Legislators must defend environment
Last year, we witnessed an increase in carbon dioxide at a rate much faster than projected by climate scientists in their worst-case scenarios.
Despite our progress in conservation and cleaner energy under President Barack Obama and Gov. Jerry Brown, we are still anticipating a global rise in temperature by 2.5 to 4.5 degrees over the next several decades. These efforts have been met with strong opposition by big oil, who have worked to suspend 2006's Global Warming Solutions Act by lobbying for Proposition 23, recruited former state Sen. Michael Rubio to work for Chevron, and brought lawsuits to the courts.
After all the progress we have made, it is vital that our legislators defend these achievements against opposition from big oil, and we will stand by those who do.
Story about teacher was an inspiration
I want to compliment the paper on the wonderful article on Cristina Igoa, a teacher at Tyrrell Elementary School in Hayward. I'd like to read more stories about real people.
Congratulations to her and her students. I hope a lot of people read such an inspiring story.
We must take action against gun violence
After laying a memorial bouquet at the site of the 2011 shooting that irrevocably changed her life, Gabrielle Giffords sent this message to her former colleagues in Congress, "Be bold. Be courageous. Please support background checks."
I would go even further. As a nation, we need to pass comprehensive gun legislation that not only includes background checks for all gun purchases, but also bans on high-capacity ammunition magazines and the sale of semi-automatic assault weapons, and halt the illegal trafficking of weapons, particularly across the southern border into Mexico.
I hope that Sens. Dianne Feinstein and Barbara Boxer and Rep. Nancy Pelosi will lead efforts in Washington to transform platitudes and political posturing into concrete action to finally end senseless gun violence in this country.
Great alternatives to eating animals
Food safety officials in the United Kingdom, France and Sweden found traces of horse meat in ground beef sold across Europe. Massive recalls and lawsuits are ensuing.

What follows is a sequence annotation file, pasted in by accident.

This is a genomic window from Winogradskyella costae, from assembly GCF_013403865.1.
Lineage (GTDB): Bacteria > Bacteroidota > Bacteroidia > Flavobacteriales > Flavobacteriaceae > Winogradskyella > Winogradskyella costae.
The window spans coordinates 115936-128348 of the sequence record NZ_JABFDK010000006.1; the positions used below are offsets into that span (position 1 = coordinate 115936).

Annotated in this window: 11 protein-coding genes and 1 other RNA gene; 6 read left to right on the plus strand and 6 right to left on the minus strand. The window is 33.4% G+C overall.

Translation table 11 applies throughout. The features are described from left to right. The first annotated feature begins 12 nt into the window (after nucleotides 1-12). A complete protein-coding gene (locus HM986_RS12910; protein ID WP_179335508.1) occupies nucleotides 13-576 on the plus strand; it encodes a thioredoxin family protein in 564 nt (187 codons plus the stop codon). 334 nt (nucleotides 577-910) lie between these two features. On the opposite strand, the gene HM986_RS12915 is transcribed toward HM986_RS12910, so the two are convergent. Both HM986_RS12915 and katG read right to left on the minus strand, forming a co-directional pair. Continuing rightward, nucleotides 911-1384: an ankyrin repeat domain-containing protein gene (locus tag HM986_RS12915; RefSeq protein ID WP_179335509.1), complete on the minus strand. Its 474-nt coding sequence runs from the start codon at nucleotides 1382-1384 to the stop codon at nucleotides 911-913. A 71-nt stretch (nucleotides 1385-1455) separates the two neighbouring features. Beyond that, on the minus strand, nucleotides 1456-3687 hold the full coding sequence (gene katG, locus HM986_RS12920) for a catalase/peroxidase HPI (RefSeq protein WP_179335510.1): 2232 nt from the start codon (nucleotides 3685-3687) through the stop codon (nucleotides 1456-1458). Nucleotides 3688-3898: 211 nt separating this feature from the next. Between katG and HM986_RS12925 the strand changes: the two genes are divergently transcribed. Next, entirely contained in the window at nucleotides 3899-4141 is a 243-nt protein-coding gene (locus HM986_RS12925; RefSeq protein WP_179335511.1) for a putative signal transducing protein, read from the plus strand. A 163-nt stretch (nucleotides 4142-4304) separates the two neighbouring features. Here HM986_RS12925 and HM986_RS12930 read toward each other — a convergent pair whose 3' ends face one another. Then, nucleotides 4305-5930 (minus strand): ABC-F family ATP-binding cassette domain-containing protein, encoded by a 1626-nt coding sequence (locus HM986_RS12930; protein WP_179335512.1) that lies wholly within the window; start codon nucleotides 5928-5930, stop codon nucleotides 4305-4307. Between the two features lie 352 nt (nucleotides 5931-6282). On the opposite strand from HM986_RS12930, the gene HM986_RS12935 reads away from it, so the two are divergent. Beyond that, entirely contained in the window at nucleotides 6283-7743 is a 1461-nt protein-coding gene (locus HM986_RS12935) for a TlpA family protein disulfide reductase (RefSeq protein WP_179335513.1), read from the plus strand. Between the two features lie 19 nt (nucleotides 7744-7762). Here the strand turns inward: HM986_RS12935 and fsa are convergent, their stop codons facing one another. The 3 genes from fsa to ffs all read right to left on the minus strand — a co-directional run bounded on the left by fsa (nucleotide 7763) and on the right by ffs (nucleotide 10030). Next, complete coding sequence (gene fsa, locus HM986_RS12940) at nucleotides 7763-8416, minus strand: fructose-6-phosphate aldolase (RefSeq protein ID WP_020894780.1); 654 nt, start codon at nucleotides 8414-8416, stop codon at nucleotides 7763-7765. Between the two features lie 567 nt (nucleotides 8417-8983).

Can it happen here? Horse slaughter for human consumption was banned in the U.S. between 2007 and 2011. But now, a New Mexico slaughterhouse is getting approved by U.S. authorities to slaughter horses for human consumption, and a Philadelphia restaurant has already announced plans to serve horse meat.
I marvel at our hypocrisy of rejecting the notion of horse or dog meat on our dinner plates, while condemning cows, pigs and chickens to the same fate. Obviously, we have established special relationships with horses and dogs as our companions, protectors and sports protagonists, rather than as food.
But where is the ethical and logical distinction, given that all these animals are endowed by individuality, sentience, and an ability to experience the same feelings of joy, affection, sadness and fear that we do?
Fortunately, our health food industry has spared us from having to choose which animals to pet and which ones to eat. Their delicious soy and grain-based meat alternatives are available in every supermarket.
Reforming 401(k) proposal got an 'F'
A recent column by Steve Butler dissected a proposal by Sen. Tom Harkin, D-Iowa, to reform 401(k) pension plans and gave it an "F."
While I agree with Butler's evaluation, I must point out that this proposal has all the same ingredients as the popular Social Security program: It forces you to make contributions that you can only withdraw at a certain age in the form of an annuity, where low-income recipients receive a greater percentage relative to their contribution than higher income individuals.
So, if you like one, shouldn't you also like the other?
If Social Security were an insurance model, rather than a retirement account, it could fulfill its original purpose of a safety net without running out of funds in 2033.
In exchange for lower premiums, policy holders would collect only for demonstrated needs. That would be a fair way of implementing a means test, as opposed to asking those who contributed the most to essentially forfeit their contributions.
Erich P. Kellner